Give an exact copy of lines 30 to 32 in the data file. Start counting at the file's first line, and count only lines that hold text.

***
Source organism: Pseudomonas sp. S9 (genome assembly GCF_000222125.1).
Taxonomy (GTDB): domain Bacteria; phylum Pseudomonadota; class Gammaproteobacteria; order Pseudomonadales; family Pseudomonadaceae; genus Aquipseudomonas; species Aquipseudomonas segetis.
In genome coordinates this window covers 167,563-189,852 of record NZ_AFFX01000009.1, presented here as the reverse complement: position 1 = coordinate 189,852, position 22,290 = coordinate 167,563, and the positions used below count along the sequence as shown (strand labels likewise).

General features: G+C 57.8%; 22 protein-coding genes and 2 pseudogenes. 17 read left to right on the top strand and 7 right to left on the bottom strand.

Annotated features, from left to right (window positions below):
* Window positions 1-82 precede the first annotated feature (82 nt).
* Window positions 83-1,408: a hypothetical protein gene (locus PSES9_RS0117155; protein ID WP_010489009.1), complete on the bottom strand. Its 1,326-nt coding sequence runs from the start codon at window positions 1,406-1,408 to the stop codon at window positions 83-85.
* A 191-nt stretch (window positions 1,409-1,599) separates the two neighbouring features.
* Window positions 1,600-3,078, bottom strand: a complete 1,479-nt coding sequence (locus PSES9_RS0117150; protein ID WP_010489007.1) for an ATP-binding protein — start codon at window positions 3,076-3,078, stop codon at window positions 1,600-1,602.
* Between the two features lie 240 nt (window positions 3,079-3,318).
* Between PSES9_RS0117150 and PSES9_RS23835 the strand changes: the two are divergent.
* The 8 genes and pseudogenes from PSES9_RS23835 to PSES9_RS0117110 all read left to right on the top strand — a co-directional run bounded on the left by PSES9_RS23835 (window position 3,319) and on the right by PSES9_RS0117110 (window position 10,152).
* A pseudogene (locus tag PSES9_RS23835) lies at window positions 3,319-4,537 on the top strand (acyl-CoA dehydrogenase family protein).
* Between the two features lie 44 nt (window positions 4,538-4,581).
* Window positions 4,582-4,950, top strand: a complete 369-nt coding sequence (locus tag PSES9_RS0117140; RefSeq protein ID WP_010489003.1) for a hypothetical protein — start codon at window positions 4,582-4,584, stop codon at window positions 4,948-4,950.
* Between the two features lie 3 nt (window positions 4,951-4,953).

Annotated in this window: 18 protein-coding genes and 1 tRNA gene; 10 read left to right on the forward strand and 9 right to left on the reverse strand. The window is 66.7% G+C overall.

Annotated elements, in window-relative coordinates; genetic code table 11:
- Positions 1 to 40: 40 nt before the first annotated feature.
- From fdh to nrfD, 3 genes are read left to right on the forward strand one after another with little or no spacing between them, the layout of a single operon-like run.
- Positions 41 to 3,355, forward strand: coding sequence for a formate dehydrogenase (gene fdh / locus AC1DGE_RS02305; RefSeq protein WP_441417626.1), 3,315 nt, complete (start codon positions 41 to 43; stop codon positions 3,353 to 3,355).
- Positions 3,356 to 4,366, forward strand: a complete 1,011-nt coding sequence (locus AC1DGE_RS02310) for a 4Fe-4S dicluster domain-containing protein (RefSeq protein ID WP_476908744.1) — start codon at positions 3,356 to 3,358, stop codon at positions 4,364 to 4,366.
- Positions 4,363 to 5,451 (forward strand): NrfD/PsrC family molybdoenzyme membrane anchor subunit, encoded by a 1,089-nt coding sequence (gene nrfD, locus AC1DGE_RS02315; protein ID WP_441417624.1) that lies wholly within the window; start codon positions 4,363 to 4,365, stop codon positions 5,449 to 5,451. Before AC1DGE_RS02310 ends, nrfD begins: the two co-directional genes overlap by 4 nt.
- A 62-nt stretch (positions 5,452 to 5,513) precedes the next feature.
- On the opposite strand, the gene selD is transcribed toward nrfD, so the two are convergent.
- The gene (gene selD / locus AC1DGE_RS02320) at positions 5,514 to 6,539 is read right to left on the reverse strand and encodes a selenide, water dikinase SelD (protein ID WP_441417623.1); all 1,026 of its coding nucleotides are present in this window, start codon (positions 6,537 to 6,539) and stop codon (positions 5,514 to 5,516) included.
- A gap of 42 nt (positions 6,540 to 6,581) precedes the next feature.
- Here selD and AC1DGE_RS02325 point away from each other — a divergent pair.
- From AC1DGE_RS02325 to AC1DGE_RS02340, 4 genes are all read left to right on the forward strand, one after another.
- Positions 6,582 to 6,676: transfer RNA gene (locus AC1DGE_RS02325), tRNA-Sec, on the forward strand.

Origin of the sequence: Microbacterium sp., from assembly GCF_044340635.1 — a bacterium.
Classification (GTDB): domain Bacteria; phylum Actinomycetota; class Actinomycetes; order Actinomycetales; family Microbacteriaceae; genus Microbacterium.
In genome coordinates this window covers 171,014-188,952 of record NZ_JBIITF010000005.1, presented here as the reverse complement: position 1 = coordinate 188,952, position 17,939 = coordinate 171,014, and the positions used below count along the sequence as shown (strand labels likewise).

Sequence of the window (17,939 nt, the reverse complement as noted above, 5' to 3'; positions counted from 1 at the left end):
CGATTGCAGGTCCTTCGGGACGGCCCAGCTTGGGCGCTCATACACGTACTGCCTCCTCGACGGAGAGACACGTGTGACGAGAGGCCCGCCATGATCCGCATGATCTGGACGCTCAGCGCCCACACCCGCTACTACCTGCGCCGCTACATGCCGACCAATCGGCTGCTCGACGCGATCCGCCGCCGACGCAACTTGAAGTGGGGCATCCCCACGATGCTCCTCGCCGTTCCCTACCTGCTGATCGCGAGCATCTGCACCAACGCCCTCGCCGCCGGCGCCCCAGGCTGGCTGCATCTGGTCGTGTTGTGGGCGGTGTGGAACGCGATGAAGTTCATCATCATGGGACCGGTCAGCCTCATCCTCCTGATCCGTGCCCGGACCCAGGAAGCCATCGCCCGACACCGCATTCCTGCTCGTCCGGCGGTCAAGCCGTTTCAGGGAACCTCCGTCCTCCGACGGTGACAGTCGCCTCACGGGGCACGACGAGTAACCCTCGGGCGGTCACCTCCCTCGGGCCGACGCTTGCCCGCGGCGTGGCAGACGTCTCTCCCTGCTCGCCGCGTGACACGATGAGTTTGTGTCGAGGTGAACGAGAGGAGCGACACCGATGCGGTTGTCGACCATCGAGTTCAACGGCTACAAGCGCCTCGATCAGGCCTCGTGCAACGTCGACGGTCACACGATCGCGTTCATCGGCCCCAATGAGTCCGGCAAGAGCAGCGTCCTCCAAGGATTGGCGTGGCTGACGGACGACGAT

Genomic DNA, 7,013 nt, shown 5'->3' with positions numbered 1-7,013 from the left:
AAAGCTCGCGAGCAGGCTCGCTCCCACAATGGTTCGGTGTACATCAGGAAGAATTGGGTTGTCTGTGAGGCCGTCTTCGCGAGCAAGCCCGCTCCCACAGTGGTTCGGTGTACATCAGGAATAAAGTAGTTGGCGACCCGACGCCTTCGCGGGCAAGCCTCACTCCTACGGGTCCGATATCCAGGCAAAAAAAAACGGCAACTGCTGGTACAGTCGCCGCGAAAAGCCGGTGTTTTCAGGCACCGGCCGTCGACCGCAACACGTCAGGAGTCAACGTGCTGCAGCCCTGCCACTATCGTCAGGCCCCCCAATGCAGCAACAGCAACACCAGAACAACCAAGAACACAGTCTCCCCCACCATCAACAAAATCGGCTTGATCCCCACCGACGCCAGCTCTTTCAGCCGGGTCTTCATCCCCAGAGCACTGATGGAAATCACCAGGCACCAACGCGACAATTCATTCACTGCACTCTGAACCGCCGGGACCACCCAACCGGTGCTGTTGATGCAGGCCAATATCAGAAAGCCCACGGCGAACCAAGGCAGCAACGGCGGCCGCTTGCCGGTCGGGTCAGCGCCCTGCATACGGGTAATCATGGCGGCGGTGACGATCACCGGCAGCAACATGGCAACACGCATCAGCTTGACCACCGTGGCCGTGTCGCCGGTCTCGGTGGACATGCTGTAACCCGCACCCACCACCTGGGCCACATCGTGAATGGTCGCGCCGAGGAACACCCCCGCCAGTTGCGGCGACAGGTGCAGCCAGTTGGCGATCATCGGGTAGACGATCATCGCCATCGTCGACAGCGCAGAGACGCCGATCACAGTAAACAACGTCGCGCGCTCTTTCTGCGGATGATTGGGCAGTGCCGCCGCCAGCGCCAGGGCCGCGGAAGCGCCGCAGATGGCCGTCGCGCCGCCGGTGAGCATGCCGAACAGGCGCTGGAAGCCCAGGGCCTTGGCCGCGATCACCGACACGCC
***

- Positions 6,582 to 6,676: transfer RNA gene (locus AC1DGE_RS02325), tRNA-Sec, on the forward strand.

Origin of the sequence: Microbacterium sp., from assembly GCF_044340635.1 — a bacterium.
Classification (GTDB): domain Bacteria; phylum Actinomycetota; class Actinomycetes; order Actinomycetales; family Microbacteriaceae; genus Microbacterium.